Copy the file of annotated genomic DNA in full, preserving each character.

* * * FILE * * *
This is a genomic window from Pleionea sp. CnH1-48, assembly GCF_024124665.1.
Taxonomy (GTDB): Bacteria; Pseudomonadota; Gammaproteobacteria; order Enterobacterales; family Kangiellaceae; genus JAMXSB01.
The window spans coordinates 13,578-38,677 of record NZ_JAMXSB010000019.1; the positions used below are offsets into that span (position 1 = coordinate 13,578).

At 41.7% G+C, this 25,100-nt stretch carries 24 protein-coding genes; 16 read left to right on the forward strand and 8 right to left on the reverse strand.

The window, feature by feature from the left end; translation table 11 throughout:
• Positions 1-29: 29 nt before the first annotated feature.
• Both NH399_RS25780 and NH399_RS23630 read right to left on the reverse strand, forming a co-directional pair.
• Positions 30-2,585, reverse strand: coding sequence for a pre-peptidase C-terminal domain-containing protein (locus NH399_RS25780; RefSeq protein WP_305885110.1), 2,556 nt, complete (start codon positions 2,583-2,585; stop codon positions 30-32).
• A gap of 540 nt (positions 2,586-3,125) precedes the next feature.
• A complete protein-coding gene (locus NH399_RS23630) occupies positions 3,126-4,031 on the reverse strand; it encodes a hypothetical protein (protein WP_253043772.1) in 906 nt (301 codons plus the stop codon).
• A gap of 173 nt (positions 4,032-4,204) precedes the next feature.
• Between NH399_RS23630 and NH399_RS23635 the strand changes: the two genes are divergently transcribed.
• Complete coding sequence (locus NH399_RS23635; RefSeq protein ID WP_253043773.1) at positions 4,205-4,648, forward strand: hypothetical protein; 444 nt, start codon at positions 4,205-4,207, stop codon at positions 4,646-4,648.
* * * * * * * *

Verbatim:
This is a genomic window from Pleionea sp. CnH1-48, assembly GCF_024124665.1.
Taxonomy (GTDB): Bacteria; Pseudomonadota; Gammaproteobacteria; order Enterobacterales; family Kangiellaceae; genus JAMXSB01.
The window spans coordinates 13,578-38,677 of record NZ_JAMXSB010000019.1; the positions used below are offsets into that span (position 1 = coordinate 13,578).

At 41.7% G+C, this 25,100-nt stretch carries 24 protein-coding genes; 16 read left to right on the forward strand and 8 right to left on the reverse strand.

The window, feature by feature from the left end; translation table 11 throughout:
• Positions 1-29: 29 nt before the first annotated feature.
• Both NH399_RS25780 and NH399_RS23630 read right to left on the reverse strand, forming a co-directional pair.
• Positions 30-2,585, reverse strand: coding sequence for a pre-peptidase C-terminal domain-containing protein (locus NH399_RS25780; RefSeq protein WP_305885110.1), 2,556 nt, complete (start codon positions 2,583-2,585; stop codon positions 30-32).
• A gap of 540 nt (positions 2,586-3,125) precedes the next feature.
• A complete protein-coding gene (locus NH399_RS23630) occupies positions 3,126-4,031 on the reverse strand; it encodes a hypothetical protein (protein WP_253043772.1) in 906 nt (301 codons plus the stop codon).
• A gap of 173 nt (positions 4,032-4,204) precedes the next feature.
• Between NH399_RS23630 and NH399_RS23635 the strand changes: the two genes are divergently transcribed.
• Complete coding sequence (locus NH399_RS23635; RefSeq protein ID WP_253043773.1) at positions 4,205-4,648, forward strand: hypothetical protein; 444 nt, start codon at positions 4,205-4,207, stop codon at positions 4,646-4,648.